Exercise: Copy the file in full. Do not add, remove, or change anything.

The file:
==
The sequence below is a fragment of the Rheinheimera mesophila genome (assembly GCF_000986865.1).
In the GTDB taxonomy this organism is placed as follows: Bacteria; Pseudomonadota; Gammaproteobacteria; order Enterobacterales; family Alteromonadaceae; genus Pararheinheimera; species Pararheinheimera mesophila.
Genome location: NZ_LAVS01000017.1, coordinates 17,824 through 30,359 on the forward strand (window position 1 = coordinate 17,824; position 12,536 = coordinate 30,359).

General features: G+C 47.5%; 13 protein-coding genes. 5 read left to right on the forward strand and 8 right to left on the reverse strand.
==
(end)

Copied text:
The sequence below is a fragment of the Rheinheimera mesophila genome (assembly GCF_000986865.1).
In the GTDB taxonomy this organism is placed as follows: Bacteria; Pseudomonadota; Gammaproteobacteria; order Enterobacterales; family Alteromonadaceae; genus Pararheinheimera; species Pararheinheimera mesophila.
Genome location: NZ_LAVS01000017.1, coordinates 17,824 through 30,359 on the forward strand (window position 1 = coordinate 17,824; position 12,536 = coordinate 30,359).

General features: G+C 47.5%; 13 protein-coding genes. 5 read left to right on the forward strand and 8 right to left on the reverse strand.